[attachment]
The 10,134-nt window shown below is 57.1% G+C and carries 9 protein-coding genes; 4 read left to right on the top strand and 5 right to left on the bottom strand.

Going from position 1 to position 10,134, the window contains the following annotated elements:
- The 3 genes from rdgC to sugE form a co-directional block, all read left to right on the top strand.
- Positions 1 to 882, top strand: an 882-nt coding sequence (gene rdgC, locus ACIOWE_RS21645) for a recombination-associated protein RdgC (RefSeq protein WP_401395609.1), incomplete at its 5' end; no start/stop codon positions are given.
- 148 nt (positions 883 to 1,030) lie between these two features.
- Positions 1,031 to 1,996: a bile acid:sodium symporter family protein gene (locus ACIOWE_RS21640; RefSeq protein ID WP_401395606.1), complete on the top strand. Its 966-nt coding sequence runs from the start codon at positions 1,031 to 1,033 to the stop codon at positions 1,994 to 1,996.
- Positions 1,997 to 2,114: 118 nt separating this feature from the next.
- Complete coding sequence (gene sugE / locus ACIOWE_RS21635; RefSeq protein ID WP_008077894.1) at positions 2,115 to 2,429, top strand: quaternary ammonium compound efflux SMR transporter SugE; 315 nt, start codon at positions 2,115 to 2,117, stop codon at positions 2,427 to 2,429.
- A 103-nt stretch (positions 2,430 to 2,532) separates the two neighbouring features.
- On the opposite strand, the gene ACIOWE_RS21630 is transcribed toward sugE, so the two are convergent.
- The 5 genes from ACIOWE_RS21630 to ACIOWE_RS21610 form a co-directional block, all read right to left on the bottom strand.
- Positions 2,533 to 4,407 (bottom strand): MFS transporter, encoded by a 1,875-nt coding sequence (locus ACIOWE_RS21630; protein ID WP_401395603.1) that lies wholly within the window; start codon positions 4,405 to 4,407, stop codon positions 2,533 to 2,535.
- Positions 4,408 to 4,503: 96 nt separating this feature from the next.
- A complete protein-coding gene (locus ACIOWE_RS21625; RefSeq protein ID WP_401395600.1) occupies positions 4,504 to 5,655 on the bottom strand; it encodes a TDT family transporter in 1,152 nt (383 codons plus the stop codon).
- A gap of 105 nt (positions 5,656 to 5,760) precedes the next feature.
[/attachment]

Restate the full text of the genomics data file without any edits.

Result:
The 10,134-nt window shown below is 57.1% G+C and carries 9 protein-coding genes; 4 read left to right on the top strand and 5 right to left on the bottom strand.

Going from position 1 to position 10,134, the window contains the following annotated elements:
- The 3 genes from rdgC to sugE form a co-directional block, all read left to right on the top strand.
- Positions 1 to 882, top strand: an 882-nt coding sequence (gene rdgC, locus ACIOWE_RS21645) for a recombination-associated protein RdgC (RefSeq protein WP_401395609.1), incomplete at its 5' end; no start/stop codon positions are given.
- 148 nt (positions 883 to 1,030) lie between these two features.
- Positions 1,031 to 1,996: a bile acid:sodium symporter family protein gene (locus ACIOWE_RS21640; RefSeq protein ID WP_401395606.1), complete on the top strand. Its 966-nt coding sequence runs from the start codon at positions 1,031 to 1,033 to the stop codon at positions 1,994 to 1,996.
- Positions 1,997 to 2,114: 118 nt separating this feature from the next.
- Complete coding sequence (gene sugE / locus ACIOWE_RS21635; RefSeq protein ID WP_008077894.1) at positions 2,115 to 2,429, top strand: quaternary ammonium compound efflux SMR transporter SugE; 315 nt, start codon at positions 2,115 to 2,117, stop codon at positions 2,427 to 2,429.
- A 103-nt stretch (positions 2,430 to 2,532) separates the two neighbouring features.
- On the opposite strand, the gene ACIOWE_RS21630 is transcribed toward sugE, so the two are convergent.
- The 5 genes from ACIOWE_RS21630 to ACIOWE_RS21610 form a co-directional block, all read right to left on the bottom strand.
- Positions 2,533 to 4,407 (bottom strand): MFS transporter, encoded by a 1,875-nt coding sequence (locus ACIOWE_RS21630; protein ID WP_401395603.1) that lies wholly within the window; start codon positions 4,405 to 4,407, stop codon positions 2,533 to 2,535.
- Positions 4,408 to 4,503: 96 nt separating this feature from the next.
- A complete protein-coding gene (locus ACIOWE_RS21625; RefSeq protein ID WP_401395600.1) occupies positions 4,504 to 5,655 on the bottom strand; it encodes a TDT family transporter in 1,152 nt (383 codons plus the stop codon).
- A gap of 105 nt (positions 5,656 to 5,760) precedes the next feature.